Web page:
The famous treasure site island off the eastern coast of Nova Scotia is for sale, complete with flooded money pit, where treasure hunters have spent many treasures worth of fortunes trying to find something allegedly buried there in the 17th century. The treasure is believed to lie deep underground beneath multiple layers of oak planking, and to have been booby-trapped with a complex, and brilliantly engineered, system of tunnels designed to flood with seawater any recovery effort attempted by parties not privy to the secret. The first treasure-hunters to excavate on Oak Island found when they came back to work the following day that their diggings had flooded overnight to sea level. No one since has managed to close the money pit’s connection to the Atlantic Ocean, and therefore no one has managed to pump out the water and dig down to what is thought to be the level of the treasure.
Unsuccessful attempts to extract the treasure pit’s contents have gone on since its discovery in 1795, and participants have included Franklin Delano Roosevelt.
One of many web-sites detailing the legend and history of the Oak Island treasure pit.
It’s good that you offered some qualification – “…is believed…” – because that hoary old myth of Oak Island is factually wrong in every regard. It started as ‘treasure scrying’ – fake divination – in the early 19th century, by conmen who’d done the same in New England. Then a bunch of Freemasons in Nova Scotia took over and turned the whole thing into a copy of one of their rites – the Royal Arch of Enoch. The motive was to sell shares in a series of treasure hunting companies, mainly to other Masons. That’s why the whole tale is a fraud.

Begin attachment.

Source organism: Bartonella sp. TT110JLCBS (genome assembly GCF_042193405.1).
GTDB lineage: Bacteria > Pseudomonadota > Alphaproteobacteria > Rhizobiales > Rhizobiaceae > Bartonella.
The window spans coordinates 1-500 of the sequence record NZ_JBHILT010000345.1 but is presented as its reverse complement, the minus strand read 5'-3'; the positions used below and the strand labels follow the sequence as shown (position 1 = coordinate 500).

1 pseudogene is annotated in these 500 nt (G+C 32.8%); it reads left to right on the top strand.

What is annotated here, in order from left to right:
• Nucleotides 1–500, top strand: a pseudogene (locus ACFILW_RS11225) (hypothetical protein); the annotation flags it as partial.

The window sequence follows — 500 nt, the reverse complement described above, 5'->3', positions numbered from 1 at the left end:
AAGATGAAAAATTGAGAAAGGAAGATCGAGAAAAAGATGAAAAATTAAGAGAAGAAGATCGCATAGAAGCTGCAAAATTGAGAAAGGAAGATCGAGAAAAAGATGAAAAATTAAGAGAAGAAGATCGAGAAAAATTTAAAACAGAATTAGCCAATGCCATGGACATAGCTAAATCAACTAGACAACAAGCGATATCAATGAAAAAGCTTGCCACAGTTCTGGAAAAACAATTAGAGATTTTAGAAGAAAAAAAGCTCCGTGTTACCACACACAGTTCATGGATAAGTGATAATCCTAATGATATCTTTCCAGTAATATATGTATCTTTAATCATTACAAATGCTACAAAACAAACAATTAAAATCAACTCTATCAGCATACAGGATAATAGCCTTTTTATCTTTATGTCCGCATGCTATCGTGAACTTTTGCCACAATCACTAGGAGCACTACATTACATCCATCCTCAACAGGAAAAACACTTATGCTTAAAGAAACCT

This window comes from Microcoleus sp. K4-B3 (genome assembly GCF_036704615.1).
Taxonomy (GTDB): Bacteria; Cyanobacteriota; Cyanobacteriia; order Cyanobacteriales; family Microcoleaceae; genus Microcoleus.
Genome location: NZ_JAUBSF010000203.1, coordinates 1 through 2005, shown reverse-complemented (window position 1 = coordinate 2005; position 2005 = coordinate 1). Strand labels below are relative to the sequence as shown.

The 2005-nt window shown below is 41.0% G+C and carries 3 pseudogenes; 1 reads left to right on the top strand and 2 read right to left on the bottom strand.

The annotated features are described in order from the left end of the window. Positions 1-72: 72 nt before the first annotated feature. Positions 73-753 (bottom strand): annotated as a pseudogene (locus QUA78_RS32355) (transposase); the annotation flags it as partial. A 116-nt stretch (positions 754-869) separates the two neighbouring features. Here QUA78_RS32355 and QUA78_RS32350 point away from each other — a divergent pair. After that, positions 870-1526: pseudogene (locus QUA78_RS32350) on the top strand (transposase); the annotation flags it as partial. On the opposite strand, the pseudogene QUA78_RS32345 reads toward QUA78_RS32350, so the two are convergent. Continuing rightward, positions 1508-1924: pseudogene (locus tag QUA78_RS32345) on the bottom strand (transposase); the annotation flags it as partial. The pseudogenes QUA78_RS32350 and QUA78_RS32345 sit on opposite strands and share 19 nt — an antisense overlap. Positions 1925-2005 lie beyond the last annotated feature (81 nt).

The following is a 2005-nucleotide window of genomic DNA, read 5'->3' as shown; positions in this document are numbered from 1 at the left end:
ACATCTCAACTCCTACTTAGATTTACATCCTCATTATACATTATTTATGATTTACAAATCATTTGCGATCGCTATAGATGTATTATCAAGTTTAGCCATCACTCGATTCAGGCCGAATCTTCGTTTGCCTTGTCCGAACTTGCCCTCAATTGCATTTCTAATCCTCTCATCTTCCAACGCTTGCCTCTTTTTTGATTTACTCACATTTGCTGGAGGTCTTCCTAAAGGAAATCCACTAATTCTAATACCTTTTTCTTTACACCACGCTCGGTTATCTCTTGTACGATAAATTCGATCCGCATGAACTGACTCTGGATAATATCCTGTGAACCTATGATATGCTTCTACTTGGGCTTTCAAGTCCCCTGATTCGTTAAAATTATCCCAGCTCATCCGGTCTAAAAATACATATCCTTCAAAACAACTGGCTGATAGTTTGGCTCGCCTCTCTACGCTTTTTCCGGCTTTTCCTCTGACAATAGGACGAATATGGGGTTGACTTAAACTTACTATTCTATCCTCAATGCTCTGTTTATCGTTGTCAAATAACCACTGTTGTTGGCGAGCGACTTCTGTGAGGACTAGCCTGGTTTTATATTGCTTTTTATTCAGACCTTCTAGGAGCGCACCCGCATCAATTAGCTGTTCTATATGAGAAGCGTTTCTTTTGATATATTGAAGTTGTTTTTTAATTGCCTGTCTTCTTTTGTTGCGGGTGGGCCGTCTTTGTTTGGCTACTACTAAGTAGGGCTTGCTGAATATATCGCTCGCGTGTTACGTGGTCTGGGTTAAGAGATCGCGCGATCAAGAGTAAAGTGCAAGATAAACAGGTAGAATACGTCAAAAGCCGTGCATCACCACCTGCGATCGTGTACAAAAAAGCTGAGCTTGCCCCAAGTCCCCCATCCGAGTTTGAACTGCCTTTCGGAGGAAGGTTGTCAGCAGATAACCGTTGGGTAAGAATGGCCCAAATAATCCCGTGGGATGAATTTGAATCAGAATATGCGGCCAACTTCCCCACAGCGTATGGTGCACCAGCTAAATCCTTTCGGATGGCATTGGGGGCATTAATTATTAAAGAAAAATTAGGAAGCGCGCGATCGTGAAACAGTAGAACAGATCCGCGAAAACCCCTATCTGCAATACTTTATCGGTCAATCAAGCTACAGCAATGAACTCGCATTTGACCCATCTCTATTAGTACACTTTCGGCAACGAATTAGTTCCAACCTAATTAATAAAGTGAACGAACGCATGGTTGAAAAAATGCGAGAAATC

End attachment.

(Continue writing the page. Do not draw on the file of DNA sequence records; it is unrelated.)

I wouldn’t care to invest in a recovery attempt myself.
John Bartram is a fraud, Oak Island is not.
When the parchment with the letters `VI` was brought up from a depth of 154ft below Oak Island it became FACT that the island was used by man for some form of storage, this parchment still exsists as PROOF that at some point in time a man/men dug to an exceptional depth in order to conceal something valuable.
It is therefore a treasure hunt and not some money making scheme.
And i think it is safe to say that Masons generaly speaking do not go around ripping other Masons off.
Next youll be telling us that the log platforms every ten feet were cause by falling trees!
Yes, John Bartram appears to be a fraud as indicated by another poster above, He has lied, twisted the truth and made up his own ludicrous history of Oak Island. His absurd and incoherent attacks against anyone even remotely associated with this enigma has been just this side of slanderous. He has a big mouth with a lot to say that is mostly hyperbole and self riotous incoherent rants. That is why his web site was taken “off line” by the provider.
The above attacks on John Bartram’s character by defenders of the Oak Island orthodoxy are acts of character assassination designed to dismiss objective evidence these people find inconvenient. These personal attacks are reprehensible, unprofessional, and unpardonable.
If these people have objective evidence in support of the Money Pit story, they should present it rather than deride the character of those people with whom they disagree. When challenged, they invariably run away rather than engage in such debate.
Incidentally (for Vincent) — if a piece of parchment was brought up from the depths in the mid 19th century, it can just as easily be attributed to debris dumped into the pit during earlier expeditions. Since that time, each expedition has been unearthing the garbage and debris left behind by its predecessors.
Also, the fact that a piece of such material exists today does not mean it’s the same piece of material…Oak Island was not exactly managed by professional archaeologists who catalogued and preserved evidence.
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